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Colleagues of pregnant nurse who died with Covid to give evidence at her inquest

By PA News

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Mary Agyapong with her partner Ernest Boateng (Family handout/PA)

Senior colleagues of a heavily pregnant nurse who died with coronavirus after her baby was delivered will be asked to give evidence into her death following concerns from her family.

Mary Agyeiwaa Agyapong died on April 12 this year having been admitted to Luton and Dunstable University Hospital, where she worked, suffering from a shortness of breath.

The 28-year-old’s partner Ernest Boateng said she was initially discharged from the hospital on April 5 before being readmitted two days later with coronavirus symptoms, at 35 weeks pregnant.

Surgeons safely the delivered baby, also named Mary, by caesarean section before Ms Agyapong was transferred to the intensive care unit where she died.

The preliminary cause of death was given as pneumonia and Covid-19.

A pre-inquest review at Bedfordshire and Luton Coroner’s Court on Wednesday briefly outlined concerns Mr Boateng had about the decision to discharge Ms Agyapong from hospital on April 5, and the conditions at her work while she was pregnant.

Emma Whitting, senior coroner for Bedfordshire and Luton, told lawyers representing Ms Agyapong’s family, the hospital trust, and the Healthcare Safety Investigation Branch that witnesses including senior members of the discharge team and the mother of two’s line manager or equivalent were likely to be required to give evidence.

The coroner adjourned the hearing until a further pre-inquest review in January, with the inquest continuing over three to four days in March.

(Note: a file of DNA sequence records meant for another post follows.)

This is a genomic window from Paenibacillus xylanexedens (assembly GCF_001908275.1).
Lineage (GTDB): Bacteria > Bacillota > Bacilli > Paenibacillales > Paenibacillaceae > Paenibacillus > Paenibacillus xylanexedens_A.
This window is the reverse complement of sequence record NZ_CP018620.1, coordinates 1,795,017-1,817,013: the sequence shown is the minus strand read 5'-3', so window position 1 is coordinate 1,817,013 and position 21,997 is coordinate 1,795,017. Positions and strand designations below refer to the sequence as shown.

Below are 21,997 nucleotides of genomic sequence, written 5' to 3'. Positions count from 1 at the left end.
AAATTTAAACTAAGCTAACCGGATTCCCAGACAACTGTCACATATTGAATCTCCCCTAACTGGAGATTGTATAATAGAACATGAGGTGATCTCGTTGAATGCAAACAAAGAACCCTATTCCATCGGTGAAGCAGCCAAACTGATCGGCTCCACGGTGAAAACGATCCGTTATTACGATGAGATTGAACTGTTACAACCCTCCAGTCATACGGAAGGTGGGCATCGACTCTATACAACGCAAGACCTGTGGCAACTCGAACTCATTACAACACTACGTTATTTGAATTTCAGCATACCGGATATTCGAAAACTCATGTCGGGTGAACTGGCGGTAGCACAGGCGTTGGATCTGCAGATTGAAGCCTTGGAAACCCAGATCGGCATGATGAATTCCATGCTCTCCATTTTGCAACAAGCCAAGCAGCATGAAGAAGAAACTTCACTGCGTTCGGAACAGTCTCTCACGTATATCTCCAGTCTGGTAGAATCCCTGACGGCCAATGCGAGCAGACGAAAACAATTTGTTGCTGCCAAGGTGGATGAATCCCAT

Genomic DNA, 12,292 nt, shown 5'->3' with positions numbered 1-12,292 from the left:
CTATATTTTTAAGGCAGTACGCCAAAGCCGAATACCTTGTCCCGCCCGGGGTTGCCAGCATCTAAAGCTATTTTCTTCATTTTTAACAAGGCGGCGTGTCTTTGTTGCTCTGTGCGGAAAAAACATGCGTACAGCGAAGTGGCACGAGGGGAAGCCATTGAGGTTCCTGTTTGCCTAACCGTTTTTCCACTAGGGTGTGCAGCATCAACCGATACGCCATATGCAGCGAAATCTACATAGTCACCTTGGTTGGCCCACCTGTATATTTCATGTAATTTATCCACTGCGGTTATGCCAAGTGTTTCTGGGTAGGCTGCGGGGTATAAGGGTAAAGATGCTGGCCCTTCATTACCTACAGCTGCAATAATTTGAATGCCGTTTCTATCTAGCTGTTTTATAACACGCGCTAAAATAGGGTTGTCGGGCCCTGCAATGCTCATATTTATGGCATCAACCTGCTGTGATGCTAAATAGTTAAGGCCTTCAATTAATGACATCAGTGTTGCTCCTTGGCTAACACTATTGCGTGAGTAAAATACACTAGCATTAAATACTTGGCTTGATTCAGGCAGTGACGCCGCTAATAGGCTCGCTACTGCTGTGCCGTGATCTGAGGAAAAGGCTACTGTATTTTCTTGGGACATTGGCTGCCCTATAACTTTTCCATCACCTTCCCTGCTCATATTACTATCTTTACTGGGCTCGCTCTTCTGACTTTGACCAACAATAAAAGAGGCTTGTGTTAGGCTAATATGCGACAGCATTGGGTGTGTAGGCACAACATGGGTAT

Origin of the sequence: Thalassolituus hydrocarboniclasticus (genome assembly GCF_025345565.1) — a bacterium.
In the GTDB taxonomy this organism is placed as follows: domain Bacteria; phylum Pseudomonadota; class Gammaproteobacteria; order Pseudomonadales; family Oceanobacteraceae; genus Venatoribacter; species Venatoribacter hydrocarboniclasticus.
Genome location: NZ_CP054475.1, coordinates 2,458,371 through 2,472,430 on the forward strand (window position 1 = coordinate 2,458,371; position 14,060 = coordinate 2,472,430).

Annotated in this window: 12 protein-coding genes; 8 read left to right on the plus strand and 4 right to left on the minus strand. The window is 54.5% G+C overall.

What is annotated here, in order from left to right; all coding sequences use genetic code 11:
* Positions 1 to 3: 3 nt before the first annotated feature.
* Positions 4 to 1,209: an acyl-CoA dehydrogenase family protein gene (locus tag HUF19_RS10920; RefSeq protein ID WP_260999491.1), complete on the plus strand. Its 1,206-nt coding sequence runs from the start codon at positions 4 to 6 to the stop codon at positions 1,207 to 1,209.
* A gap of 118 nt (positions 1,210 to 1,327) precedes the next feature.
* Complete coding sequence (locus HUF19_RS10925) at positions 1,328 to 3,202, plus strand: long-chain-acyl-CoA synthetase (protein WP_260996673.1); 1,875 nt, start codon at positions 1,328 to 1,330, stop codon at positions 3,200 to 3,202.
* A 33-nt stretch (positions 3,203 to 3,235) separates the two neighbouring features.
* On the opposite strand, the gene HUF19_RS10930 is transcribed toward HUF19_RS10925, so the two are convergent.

Earlier, she told Mr Boateng, who watched on video link: “I want to start by expressing my condolences for the loss of Mary.

“I have seen pictures of her and read a little bit about her in the press, and I can only imagine what a hole she’s left in your life and the lives of your family members and her colleagues.”

Ms Agyapong’s death followed that of 55-year-old consultant Amged El-Hawrani, who became the first frontline NHS hospital worker to die on March 28 after testing positive for coronavirus.

Mr Boateng previously said his wife, originally from Ghana, should not have been working at the hospital at the start of the pandemic as she had entered the third trimester.

But the hospital said it did not have any coronavirus patients before she took maternity leave.

David Carter, chief executive of Bedfordshire Hospitals NHS Foundation Trust, described Ms Agyapong as “a highly valued and loved member of our team, a fantastic nurse and a great example of what we stand for in this trust”.

Suzanne White, representing Mr Boateng as head of clinical negligence at legal firm Leigh Day, said: “Our client, Ernest Boateng, has lost his partner, and two small children have lost their mother.

“Hopefully any pressures that led to that working situation will be made clear and it will be fully understood if they had any bearing on Mary’s death.”

A crowdfunding campaign for the couple’s two children – including young son AJ – has raised almost £200,000.

Colleagues paid tribute to Ms Agyapong, who also went by her married name Mary Boateng, on the GoFundMe page.

Renai Mcinerney wrote: “Sister Mary was my colleague, I worked alongside her for a few years. She deserves her family to be looked after, after she devoted her life to the NHS as a nurse.”

Caitlin Green posted: “So sorry to Mary’s family and friends for her loss. She will live on in her beautiful baby girl.”

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